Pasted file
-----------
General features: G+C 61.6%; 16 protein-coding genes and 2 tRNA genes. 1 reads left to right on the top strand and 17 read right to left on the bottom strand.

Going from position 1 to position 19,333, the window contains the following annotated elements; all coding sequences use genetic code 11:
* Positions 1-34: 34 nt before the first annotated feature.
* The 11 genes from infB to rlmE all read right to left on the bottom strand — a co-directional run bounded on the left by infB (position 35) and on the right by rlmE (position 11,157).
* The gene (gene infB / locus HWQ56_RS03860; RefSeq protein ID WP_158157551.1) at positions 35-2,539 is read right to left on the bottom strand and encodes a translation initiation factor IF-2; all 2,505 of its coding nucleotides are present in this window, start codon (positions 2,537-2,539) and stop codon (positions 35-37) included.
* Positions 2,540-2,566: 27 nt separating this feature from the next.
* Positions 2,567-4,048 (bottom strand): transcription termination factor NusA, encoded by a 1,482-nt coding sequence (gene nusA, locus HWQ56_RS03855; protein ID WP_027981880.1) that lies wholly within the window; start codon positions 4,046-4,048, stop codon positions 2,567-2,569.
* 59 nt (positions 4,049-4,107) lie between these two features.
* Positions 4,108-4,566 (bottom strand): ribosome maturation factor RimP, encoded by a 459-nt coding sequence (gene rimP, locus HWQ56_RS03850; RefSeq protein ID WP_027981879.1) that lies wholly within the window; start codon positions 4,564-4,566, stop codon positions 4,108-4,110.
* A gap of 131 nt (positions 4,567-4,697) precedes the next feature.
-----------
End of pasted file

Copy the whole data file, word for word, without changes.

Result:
General features: G+C 61.6%; 16 protein-coding genes and 2 tRNA genes. 1 reads left to right on the top strand and 17 read right to left on the bottom strand.

Going from position 1 to position 19,333, the window contains the following annotated elements; all coding sequences use genetic code 11:
* Positions 1-34: 34 nt before the first annotated feature.
* The 11 genes from infB to rlmE all read right to left on the bottom strand — a co-directional run bounded on the left by infB (position 35) and on the right by rlmE (position 11,157).
* The gene (gene infB / locus HWQ56_RS03860; RefSeq protein ID WP_158157551.1) at positions 35-2,539 is read right to left on the bottom strand and encodes a translation initiation factor IF-2; all 2,505 of its coding nucleotides are present in this window, start codon (positions 2,537-2,539) and stop codon (positions 35-37) included.
* Positions 2,540-2,566: 27 nt separating this feature from the next.
* Positions 2,567-4,048 (bottom strand): transcription termination factor NusA, encoded by a 1,482-nt coding sequence (gene nusA, locus HWQ56_RS03855; protein ID WP_027981880.1) that lies wholly within the window; start codon positions 4,046-4,048, stop codon positions 2,567-2,569.
* 59 nt (positions 4,049-4,107) lie between these two features.
* Positions 4,108-4,566 (bottom strand): ribosome maturation factor RimP, encoded by a 459-nt coding sequence (gene rimP, locus HWQ56_RS03850; RefSeq protein ID WP_027981879.1) that lies wholly within the window; start codon positions 4,564-4,566, stop codon positions 4,108-4,110.
* A gap of 131 nt (positions 4,567-4,697) precedes the next feature.